Martel debuted in the World Wrestling Federation (WWF) in July 1980. That fall, he formed a tag team with Tony Garea. On November 8, they defeated The Wild Samoans to capture the WWF Tag Team Championship.[2] They successfully defended the titles until they dropped them to The Moondogs on March 17, 1981.[2] They would regain the titles by defeating The Moondogs on July 21.[2] Their second title reign came to an end on October 13, when they dropped the titles to Mr. Fuji and Mr. Saito.[2] Though they would challenge the champions numerous times, Martel and Garea were unable to recapture the titles, and Martel left the WWF in April 1982.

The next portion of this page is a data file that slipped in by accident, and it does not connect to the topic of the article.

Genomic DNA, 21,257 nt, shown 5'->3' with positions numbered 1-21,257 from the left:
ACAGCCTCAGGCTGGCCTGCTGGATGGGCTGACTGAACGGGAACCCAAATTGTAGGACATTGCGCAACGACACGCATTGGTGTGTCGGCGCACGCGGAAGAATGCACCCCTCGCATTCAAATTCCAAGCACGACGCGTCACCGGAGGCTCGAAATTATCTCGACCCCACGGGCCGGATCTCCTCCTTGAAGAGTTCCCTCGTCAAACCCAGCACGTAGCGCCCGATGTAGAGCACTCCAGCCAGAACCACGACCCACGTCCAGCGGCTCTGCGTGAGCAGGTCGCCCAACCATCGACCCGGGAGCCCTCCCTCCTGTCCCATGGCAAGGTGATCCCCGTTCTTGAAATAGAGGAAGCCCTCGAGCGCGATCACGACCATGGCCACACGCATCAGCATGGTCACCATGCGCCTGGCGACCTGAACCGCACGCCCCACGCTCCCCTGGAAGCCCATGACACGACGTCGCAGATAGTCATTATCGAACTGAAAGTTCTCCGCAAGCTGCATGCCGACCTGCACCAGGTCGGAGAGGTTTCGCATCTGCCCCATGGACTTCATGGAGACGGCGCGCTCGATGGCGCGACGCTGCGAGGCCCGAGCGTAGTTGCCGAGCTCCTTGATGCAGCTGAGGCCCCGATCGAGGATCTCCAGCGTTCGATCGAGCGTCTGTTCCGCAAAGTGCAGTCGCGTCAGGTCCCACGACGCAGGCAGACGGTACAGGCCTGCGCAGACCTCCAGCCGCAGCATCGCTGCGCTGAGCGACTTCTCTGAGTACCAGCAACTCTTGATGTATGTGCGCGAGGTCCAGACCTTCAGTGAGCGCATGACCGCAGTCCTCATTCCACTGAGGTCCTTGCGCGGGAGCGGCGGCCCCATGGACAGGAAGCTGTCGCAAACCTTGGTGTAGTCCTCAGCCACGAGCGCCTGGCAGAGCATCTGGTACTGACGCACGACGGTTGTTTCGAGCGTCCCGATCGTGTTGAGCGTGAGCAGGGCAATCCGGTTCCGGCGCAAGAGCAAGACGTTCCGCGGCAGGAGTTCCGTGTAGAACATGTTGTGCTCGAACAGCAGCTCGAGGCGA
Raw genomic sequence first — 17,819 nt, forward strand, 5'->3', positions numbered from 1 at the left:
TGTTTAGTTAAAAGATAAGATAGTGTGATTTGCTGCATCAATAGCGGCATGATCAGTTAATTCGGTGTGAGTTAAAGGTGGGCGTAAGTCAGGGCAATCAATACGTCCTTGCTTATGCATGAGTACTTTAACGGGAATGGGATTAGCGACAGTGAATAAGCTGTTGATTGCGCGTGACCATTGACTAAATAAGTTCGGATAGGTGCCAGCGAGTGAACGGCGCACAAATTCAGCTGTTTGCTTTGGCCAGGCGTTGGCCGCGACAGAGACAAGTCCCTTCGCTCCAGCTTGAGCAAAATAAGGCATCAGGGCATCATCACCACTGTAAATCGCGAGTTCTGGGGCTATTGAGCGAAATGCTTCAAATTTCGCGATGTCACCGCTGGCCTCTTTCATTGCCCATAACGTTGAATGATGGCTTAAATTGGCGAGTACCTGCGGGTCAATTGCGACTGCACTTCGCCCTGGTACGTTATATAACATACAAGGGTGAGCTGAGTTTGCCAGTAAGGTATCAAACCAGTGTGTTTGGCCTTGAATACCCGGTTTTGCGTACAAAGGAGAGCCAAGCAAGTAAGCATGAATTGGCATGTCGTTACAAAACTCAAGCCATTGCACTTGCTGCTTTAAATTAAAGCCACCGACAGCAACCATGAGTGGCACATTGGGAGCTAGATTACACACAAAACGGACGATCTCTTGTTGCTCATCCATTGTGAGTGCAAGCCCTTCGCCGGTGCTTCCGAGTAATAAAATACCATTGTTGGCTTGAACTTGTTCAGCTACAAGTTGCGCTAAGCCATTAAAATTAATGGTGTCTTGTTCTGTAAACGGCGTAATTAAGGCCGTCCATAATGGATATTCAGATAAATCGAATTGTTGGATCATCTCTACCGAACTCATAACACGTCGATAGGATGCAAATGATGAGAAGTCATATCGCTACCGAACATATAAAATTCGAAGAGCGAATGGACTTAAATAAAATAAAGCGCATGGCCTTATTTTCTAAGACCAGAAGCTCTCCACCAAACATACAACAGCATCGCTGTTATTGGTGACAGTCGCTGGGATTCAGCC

American Wrestling Association (1982–1986)

Martel signed with the AWA in 1982 and quickly ascended through the ranks, defeating Jumbo Tsuruta to win the AWA World Heavyweight Championship on May 13, 1984.[3] His reign as champion lasted nearly nineteen months, during which time he wrestled several matches with NWA World Champion Ric Flair. He had memorable matches with Jimmy Garvin, Nick Bockwinkel and King Tonga during this time. His finishing moves alternated between the slingshot splash and the combination atomic drop/back suplex. Martel lost the title in December 1985 to Stan Hansen, who forced Martel to submit to the "Brazos Valley Backbreaker", Hansen's version of the Boston crab.

World Wrestling Federation (1986–1995)

The Can-Am Connection (1986-1987)